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‘Trump’s cabinet is a joke’ chants crowd near Sen. Cochran’s office

Roger Mills, right, and dozens of activists rally against climate change deniers in government outside the Gulfport federal courthouse on Monday, Jan. 9, 2017.
Roger Mills, right, and dozens of activists rally against climate change deniers in government outside the Gulfport federal courthouse on Monday, Jan. 9, 2017. jphampton@sunherald.com

About 50 activists chanted, sang and waved signs outside the federal courthouse on Monday evening in a protest against climate change deniers in federal government.

The main target of the rally organized by the Steps Coalition was Sen. Thad Cochran, whose office is nearby. Steps Coalition spokeswoman Jennifer Croslin said similar rallies were held at Senate offices across the country.

She was surprised at the turnout because only 14 people had RSVP’ed to the event.

“It’s a testament that more and more people are aware just how severe climate change is,” she said. “It’s time for people to put their collective voices together.”

She said the best outcome would be to change the minds of a handful of senators and deny cabinet posts to Rex Tillerson, CEO of Exxon, the nominee for secretary of state; Scott Pruitt, the EPA administrator nominee; former Texas Gov. Ricky Perry, the nominee for secretary of energy; and Rep. Ryan Zinke, the nominee for secretary of interior.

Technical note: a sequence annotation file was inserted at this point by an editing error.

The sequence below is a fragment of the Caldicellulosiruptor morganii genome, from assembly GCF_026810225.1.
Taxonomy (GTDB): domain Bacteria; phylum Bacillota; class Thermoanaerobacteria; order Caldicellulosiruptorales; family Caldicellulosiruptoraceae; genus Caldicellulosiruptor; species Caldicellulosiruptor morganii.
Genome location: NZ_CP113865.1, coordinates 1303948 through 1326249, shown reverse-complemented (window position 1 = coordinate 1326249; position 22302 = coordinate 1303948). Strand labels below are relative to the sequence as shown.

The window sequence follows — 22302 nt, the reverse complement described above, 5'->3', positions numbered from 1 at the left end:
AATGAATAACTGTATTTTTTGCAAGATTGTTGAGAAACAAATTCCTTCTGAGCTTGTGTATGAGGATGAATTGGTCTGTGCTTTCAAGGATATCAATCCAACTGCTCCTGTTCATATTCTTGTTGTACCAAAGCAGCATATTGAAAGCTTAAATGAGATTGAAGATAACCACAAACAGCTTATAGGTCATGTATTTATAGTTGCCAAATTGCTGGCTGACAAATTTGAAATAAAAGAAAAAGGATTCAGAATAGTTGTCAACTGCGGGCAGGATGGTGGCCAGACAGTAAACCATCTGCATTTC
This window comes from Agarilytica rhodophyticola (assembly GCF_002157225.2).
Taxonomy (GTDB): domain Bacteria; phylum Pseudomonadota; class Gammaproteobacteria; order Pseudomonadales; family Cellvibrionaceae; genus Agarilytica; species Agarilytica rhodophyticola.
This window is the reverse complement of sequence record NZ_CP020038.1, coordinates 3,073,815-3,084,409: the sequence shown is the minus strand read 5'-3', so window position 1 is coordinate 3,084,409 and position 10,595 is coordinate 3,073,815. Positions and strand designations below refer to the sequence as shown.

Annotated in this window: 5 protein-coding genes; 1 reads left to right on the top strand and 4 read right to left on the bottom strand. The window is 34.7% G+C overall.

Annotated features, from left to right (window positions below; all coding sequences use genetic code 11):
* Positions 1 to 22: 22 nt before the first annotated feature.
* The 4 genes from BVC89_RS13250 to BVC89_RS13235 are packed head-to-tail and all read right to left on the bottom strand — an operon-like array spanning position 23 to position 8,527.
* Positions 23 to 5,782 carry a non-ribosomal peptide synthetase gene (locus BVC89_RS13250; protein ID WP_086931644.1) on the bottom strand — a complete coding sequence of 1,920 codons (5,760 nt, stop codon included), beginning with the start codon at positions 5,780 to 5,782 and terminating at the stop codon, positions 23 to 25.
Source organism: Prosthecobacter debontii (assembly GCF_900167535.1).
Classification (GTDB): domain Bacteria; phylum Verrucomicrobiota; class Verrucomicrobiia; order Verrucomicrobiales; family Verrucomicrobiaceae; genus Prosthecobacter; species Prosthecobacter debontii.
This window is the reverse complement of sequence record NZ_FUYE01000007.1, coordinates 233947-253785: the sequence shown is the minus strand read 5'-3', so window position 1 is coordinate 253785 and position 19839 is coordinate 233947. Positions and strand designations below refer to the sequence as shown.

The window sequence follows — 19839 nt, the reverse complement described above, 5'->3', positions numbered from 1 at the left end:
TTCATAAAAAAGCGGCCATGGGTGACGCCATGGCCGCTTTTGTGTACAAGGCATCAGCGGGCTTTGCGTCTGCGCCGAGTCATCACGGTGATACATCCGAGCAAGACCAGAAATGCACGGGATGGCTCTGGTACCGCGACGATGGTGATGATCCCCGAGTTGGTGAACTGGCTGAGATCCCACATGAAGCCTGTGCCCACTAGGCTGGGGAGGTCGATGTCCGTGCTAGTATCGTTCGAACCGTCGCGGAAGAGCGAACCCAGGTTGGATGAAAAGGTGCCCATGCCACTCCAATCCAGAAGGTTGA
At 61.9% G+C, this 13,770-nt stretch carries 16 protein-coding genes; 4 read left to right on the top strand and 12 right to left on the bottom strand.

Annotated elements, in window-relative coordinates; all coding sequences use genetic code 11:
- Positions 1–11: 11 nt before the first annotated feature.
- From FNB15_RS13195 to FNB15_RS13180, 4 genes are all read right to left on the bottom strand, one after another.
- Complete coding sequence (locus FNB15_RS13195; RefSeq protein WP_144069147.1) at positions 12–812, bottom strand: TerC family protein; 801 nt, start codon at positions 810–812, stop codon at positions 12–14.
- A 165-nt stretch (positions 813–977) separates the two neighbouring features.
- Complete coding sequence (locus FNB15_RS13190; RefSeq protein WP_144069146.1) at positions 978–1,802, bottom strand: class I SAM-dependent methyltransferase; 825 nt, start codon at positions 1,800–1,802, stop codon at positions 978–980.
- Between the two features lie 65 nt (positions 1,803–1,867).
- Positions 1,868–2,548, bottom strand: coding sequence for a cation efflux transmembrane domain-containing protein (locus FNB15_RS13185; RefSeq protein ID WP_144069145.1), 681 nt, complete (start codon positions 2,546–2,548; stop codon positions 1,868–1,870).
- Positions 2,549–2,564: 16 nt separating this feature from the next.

Croslin was urging people to flood senate offices with phone calls after the rally.

Hearings for President-elect Donald Trump’s nominees begin Tuesday.

“I think the best we can hope for is raising the consciousness of the people,” said Roger Mills of Gulfport as the crowd chanted “Climate change is not a hoax, Trump’s cabinet is a joke.”

Raising awareness was John Johnson’s goal as well.

“People don’t realize how much we depend on the ecosystem,” said Johnson, there with EEECHO, which he said stood for Education, Economics, Environmental, Climate and Health Organization. “If we destroy it, we destroy the human race.”

Ruth Story, like Johnson from Gulfport and one of the founders of EECHO there, said people are catching on.

“People all over are more knowledgeable about climate change, the effect pollution has on our health,” she said. “They just don’t know what to do.

“They know they’d like the world to exist longer — for their grandchildren.”

And in the background, as darkness fell, another chant arose.

“No more coal. No more oil. Keep your carbon in the soil.”

Paul Hampton: 228-896-2330, @JPaulHampton

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